The 70th anniversary of the liberation of Auschwitz could not have coincided with a more politically fraught moment for the French government. After all, 75,000 Jews were deported from France during the reign of the collaborationist Vichy regime and most of the deportees never returned. Three weeks ago, homegrown French jihadists staged bloody assaults upon the Charlie Hebdo offices and a kosher supermarket in Paris. The two attacks killed 17 people, half a dozen of them Jewish. The French government was deeply cognizant of the need to reassure its frightened Jewish citizens of its commitment to their security.
The morning’s frigid cold and grey sky offered an appropriately morose atmosphere for the proceedings. French President Francois Hollande’s speech at the Mémorial de la Shoah in the Marais would be delivered in front of hundreds of survivors. A trio of representatives of The Sons and Daughter of the Deported Jews of France carried banners and stood in their picturesque blue uniforms. An octogenarian walking with a cane had her decades-old yellow star pinned to her tremendous coat, with a small sign that related how she had been deported at the age of six from the French capital’s tony 16th arrondissement.
Hollande arrived at the event at least an hour early and sat listening attentively to a group of five survivors and five young Jews. His expression was placid and he occasionally asked brief, courteous questions. In fact he became so engrossed with the conversation that the ceremonious placement of a tri-color wreath on the base of the eternal flame began half an hour late. Hollande was guided to the outdoor podium, past the permanent exhibition of the glass-fronted cabinets of the Paris police dossiers on French Jews (2015 promises to be an auspicious year for French Holocaust studies and French society both, as the last of the period’s sealed police files will be opened).
Approaching the podium with a grey uniformed officer, Hollande was flanked by Justice Minister Christiane Taubira and Prime Minister Manuel Valls. Valls had catapulted himself to the forefront of French politics with his stern response to the Charlie Hebdo crisis, and is likely France’s most strident defender of the Jews. Throughout the ceremony he appeared to be even more stoic and grim-faced than usual.
Hollande’s speech was introduced by the president of the Mémorial de la Shoah, French-aristocrat banker Eric de Rothschild. Hollande began with the pronouncement that “Le 27 Janvier est une date à jamais gravée dans la mémoire de l’humanité”–”the 27th of January is a day forever etched in the memory of mankind.”
He addressed the survivors as the “final witnesses” and expressed both his gratitude and that of the nation to them for their testimony: “You have decided to make your nightmare a lesson.” Fervent promises that the Republic would never forget were proffered. There was a lyrical reference made to Nobel Prize-winning novelist Patrick Modiano.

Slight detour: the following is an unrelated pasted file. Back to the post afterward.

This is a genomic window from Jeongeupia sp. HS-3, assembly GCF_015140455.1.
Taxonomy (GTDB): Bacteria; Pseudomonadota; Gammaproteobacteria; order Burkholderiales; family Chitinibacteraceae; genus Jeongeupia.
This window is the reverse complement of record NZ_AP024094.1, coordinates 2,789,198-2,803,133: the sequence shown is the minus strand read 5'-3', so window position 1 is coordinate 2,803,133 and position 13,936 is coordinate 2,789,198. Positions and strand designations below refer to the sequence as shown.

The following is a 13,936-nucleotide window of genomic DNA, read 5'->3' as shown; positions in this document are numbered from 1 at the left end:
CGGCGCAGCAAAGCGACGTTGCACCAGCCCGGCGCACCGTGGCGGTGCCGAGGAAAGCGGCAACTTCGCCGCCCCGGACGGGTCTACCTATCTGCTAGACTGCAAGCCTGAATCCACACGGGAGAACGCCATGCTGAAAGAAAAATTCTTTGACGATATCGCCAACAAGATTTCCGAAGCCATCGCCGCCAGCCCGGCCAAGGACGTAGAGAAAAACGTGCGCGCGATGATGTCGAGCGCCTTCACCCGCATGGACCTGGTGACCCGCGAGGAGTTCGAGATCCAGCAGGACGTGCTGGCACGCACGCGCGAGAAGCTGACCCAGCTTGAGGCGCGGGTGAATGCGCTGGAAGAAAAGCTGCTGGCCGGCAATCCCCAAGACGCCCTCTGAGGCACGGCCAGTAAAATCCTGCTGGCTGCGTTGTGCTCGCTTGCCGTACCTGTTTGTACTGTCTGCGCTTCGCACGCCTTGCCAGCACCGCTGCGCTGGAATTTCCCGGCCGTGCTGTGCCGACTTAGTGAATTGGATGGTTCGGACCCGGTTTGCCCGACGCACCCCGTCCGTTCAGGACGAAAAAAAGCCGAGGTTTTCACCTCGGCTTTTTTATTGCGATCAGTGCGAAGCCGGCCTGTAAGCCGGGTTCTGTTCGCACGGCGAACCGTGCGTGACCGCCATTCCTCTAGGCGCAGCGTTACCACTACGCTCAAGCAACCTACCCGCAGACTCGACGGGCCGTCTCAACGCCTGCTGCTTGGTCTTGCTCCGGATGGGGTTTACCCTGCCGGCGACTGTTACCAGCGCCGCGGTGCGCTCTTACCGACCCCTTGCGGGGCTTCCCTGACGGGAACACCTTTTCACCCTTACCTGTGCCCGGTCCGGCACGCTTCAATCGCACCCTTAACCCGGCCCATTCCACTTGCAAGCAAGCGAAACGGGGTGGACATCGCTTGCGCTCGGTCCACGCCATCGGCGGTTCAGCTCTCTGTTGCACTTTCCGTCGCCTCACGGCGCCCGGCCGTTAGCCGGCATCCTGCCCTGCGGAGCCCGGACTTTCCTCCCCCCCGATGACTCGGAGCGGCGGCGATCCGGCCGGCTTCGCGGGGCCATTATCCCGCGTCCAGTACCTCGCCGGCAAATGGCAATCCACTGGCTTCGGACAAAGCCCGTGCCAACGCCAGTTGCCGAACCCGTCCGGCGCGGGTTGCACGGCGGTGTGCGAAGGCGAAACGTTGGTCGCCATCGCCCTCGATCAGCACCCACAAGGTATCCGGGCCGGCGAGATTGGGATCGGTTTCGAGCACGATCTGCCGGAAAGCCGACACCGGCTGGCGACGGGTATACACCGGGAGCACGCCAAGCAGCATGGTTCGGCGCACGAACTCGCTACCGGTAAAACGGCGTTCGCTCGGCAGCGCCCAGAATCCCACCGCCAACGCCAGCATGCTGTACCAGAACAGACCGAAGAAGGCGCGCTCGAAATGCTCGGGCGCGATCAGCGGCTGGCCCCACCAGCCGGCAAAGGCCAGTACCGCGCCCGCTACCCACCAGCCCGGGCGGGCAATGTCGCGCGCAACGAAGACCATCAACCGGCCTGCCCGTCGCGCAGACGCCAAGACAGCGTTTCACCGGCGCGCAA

After about five minutes of the French specialty of florid classist rhetoric, Hollande acknowledged the renewed threat of anti-Semitism in France (“The rise of anti-Semitic acts is an unbearable reality”) and lauded the response of his cabinet headed by Valls (“faced with threats, the first answer is security”). The speech included an announcement of the latest round of anti-terrorism initiatives as well as additional comprehensive legislature aimed at combating racism and anti-Semitism. Another such proposal was announced by Minister Taubira a week ago. In fact, the French government has announced so many of these in the past several weeks that it is hard to keep them straight, despite the fact that it is my job.
Hollande also included a pledge to improve the transmission of Holocaust memory within the school systems, and underlined the need for universal implementation of the curriculum (the implication being an acknowledgement of the French state’s difficulties with purportedly widespread incidents of students in the Banlieues refusing to study the Holocaust) as well as assurances of the increased visibility of sanctions against perpetrators.
The most powerful moment of the speech came when the president seemed least stiff. Hollande raised his voice to address the “French of the Jewish confession” and announced pointedly that “France is your country. Your place is here. This is your home. If terrorism encourages you to move away from France, from French culture, from the French language, then terrorism will have achieved its purpose.”
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Vladislav Davidzon is Tablet’s European culture correspondent and a Russian-American writer, translator, and critic. He is the Chief Editor of The Odessa Review and a Non-Resident Fellow at the Atlantic Council. He was born in Tashkent, Uzbekistan, and lives in Paris.